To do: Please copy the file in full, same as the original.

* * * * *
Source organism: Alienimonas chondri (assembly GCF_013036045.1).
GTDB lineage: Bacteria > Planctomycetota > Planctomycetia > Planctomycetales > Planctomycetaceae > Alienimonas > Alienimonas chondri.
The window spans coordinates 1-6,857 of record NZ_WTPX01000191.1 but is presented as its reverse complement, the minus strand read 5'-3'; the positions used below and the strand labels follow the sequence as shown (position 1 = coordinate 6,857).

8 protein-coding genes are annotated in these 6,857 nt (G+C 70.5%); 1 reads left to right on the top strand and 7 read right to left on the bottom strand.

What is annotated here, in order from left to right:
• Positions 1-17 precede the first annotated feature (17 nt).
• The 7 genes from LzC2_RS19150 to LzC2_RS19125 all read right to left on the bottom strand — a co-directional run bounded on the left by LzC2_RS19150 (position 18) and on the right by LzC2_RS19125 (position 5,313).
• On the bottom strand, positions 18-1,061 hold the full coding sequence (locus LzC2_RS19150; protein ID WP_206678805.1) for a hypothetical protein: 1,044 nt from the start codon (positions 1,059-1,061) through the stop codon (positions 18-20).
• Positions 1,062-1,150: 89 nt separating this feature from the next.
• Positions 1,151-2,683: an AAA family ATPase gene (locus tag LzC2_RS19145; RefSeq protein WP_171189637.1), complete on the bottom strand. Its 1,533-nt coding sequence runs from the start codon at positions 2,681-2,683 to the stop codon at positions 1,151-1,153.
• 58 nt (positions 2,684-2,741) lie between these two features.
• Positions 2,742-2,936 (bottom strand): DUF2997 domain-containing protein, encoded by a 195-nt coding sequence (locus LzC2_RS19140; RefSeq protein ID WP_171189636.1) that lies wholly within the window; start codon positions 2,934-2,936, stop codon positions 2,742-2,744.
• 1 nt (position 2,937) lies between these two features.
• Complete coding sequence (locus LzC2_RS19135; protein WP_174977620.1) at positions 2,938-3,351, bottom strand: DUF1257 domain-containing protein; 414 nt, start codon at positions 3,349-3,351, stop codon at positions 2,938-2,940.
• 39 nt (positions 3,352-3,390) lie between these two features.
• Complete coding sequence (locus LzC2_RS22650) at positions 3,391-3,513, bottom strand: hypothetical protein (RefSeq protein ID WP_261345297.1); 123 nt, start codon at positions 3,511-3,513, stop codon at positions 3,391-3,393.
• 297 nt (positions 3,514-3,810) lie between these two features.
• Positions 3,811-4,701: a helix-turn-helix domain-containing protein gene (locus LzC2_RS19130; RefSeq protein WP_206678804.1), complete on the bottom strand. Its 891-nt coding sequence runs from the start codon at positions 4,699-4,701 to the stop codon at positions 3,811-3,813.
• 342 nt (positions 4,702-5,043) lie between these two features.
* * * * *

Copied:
Source organism: Alienimonas chondri (assembly GCF_013036045.1).
GTDB lineage: Bacteria > Planctomycetota > Planctomycetia > Planctomycetales > Planctomycetaceae > Alienimonas > Alienimonas chondri.
The window spans coordinates 1-6,857 of record NZ_WTPX01000191.1 but is presented as its reverse complement, the minus strand read 5'-3'; the positions used below and the strand labels follow the sequence as shown (position 1 = coordinate 6,857).

8 protein-coding genes are annotated in these 6,857 nt (G+C 70.5%); 1 reads left to right on the top strand and 7 read right to left on the bottom strand.

What is annotated here, in order from left to right:
• Positions 1-17 precede the first annotated feature (17 nt).
• The 7 genes from LzC2_RS19150 to LzC2_RS19125 all read right to left on the bottom strand — a co-directional run bounded on the left by LzC2_RS19150 (position 18) and on the right by LzC2_RS19125 (position 5,313).
• On the bottom strand, positions 18-1,061 hold the full coding sequence (locus LzC2_RS19150; protein ID WP_206678805.1) for a hypothetical protein: 1,044 nt from the start codon (positions 1,059-1,061) through the stop codon (positions 18-20).
• Positions 1,062-1,150: 89 nt separating this feature from the next.
• Positions 1,151-2,683: an AAA family ATPase gene (locus tag LzC2_RS19145; RefSeq protein WP_171189637.1), complete on the bottom strand. Its 1,533-nt coding sequence runs from the start codon at positions 2,681-2,683 to the stop codon at positions 1,151-1,153.
• 58 nt (positions 2,684-2,741) lie between these two features.
• Positions 2,742-2,936 (bottom strand): DUF2997 domain-containing protein, encoded by a 195-nt coding sequence (locus LzC2_RS19140; RefSeq protein ID WP_171189636.1) that lies wholly within the window; start codon positions 2,934-2,936, stop codon positions 2,742-2,744.
• 1 nt (position 2,937) lies between these two features.
• Complete coding sequence (locus LzC2_RS19135; protein WP_174977620.1) at positions 2,938-3,351, bottom strand: DUF1257 domain-containing protein; 414 nt, start codon at positions 3,349-3,351, stop codon at positions 2,938-2,940.
• 39 nt (positions 3,352-3,390) lie between these two features.
• Complete coding sequence (locus LzC2_RS22650) at positions 3,391-3,513, bottom strand: hypothetical protein (RefSeq protein ID WP_261345297.1); 123 nt, start codon at positions 3,511-3,513, stop codon at positions 3,391-3,393.
• 297 nt (positions 3,514-3,810) lie between these two features.
• Positions 3,811-4,701: a helix-turn-helix domain-containing protein gene (locus LzC2_RS19130; RefSeq protein WP_206678804.1), complete on the bottom strand. Its 891-nt coding sequence runs from the start codon at positions 4,699-4,701 to the stop codon at positions 3,811-3,813.
• 342 nt (positions 4,702-5,043) lie between these two features.